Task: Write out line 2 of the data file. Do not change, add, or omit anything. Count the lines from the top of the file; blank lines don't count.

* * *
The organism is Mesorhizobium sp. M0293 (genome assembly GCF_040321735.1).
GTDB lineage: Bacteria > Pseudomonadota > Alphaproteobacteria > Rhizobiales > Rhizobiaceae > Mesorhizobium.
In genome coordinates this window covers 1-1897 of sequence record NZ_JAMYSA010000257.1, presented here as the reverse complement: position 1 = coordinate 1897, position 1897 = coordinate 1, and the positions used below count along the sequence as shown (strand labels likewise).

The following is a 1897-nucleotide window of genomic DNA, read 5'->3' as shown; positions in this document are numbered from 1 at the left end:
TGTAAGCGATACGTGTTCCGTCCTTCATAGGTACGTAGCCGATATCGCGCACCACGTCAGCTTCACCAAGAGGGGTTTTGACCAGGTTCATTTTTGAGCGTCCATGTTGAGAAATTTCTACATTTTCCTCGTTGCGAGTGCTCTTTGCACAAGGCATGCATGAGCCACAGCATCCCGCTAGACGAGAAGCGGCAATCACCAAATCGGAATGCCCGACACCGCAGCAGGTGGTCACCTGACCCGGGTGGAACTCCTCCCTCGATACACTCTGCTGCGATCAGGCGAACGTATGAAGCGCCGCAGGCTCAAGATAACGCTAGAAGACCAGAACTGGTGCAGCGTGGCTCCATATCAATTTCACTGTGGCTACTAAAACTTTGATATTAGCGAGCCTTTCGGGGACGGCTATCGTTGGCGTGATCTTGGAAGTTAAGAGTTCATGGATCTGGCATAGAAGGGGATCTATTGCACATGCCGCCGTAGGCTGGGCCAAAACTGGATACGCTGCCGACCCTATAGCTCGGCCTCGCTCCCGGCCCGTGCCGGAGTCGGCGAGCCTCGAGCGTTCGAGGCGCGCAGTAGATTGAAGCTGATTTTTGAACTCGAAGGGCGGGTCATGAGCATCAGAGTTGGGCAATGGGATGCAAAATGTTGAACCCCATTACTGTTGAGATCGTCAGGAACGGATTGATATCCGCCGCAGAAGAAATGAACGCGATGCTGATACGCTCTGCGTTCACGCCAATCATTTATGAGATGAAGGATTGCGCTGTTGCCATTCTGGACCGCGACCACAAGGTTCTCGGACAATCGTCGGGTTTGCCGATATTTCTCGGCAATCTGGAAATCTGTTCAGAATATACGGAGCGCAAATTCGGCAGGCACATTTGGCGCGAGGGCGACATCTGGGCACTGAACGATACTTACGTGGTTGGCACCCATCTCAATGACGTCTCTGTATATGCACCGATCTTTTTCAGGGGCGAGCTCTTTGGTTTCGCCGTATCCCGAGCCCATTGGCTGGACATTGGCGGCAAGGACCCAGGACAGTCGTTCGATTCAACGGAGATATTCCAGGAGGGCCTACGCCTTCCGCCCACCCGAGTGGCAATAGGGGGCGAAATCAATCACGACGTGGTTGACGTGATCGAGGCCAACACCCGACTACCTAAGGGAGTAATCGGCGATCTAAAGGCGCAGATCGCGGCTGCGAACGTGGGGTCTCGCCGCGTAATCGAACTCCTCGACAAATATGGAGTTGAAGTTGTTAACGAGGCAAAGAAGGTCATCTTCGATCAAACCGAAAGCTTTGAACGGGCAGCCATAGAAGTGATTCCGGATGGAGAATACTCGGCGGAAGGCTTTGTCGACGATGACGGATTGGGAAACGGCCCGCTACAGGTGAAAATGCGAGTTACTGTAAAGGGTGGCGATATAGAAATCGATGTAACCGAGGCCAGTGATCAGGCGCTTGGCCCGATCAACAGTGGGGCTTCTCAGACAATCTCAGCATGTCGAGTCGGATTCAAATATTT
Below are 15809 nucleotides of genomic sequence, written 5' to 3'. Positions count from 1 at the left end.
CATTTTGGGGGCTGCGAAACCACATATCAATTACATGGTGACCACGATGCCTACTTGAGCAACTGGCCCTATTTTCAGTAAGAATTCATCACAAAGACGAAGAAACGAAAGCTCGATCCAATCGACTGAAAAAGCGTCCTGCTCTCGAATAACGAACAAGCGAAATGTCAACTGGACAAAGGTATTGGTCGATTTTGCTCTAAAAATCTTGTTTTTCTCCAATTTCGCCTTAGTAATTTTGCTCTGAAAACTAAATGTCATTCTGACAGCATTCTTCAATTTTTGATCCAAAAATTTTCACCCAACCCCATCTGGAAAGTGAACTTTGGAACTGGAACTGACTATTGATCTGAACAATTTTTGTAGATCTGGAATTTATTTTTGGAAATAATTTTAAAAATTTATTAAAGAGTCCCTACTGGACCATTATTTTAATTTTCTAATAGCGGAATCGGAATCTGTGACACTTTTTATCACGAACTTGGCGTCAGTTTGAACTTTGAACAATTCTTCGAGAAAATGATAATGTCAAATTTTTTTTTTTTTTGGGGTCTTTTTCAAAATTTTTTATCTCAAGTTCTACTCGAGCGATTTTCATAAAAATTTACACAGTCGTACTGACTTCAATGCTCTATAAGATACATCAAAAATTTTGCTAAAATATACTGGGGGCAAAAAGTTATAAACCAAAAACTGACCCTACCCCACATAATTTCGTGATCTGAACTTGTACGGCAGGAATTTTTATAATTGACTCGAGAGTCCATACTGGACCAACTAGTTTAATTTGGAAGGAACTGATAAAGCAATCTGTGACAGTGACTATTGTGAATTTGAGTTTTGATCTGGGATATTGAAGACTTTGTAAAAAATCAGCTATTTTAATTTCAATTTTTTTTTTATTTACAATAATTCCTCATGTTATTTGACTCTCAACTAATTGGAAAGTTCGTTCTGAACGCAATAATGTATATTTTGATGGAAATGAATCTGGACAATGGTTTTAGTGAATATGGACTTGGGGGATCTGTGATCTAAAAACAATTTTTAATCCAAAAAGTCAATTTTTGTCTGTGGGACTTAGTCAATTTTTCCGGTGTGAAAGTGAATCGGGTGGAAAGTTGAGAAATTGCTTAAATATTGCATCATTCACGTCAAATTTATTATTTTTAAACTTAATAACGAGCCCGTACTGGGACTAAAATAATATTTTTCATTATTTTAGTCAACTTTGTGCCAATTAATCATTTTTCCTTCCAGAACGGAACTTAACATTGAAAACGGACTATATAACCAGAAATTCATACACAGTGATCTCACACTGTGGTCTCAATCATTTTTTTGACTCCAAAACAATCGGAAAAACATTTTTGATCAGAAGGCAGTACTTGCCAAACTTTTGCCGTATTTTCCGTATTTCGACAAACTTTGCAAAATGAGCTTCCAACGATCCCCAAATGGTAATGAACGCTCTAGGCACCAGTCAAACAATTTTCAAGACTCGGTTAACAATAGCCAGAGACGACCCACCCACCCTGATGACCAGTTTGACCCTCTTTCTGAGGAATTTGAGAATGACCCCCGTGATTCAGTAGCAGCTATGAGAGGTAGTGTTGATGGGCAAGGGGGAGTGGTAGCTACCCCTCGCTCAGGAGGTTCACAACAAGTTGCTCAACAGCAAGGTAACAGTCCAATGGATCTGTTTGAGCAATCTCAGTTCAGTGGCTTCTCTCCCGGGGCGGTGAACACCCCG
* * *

GTDB lineage: Bacteria > Pseudomonadota > Alphaproteobacteria > Rhizobiales > Rhizobiaceae > Mesorhizobium.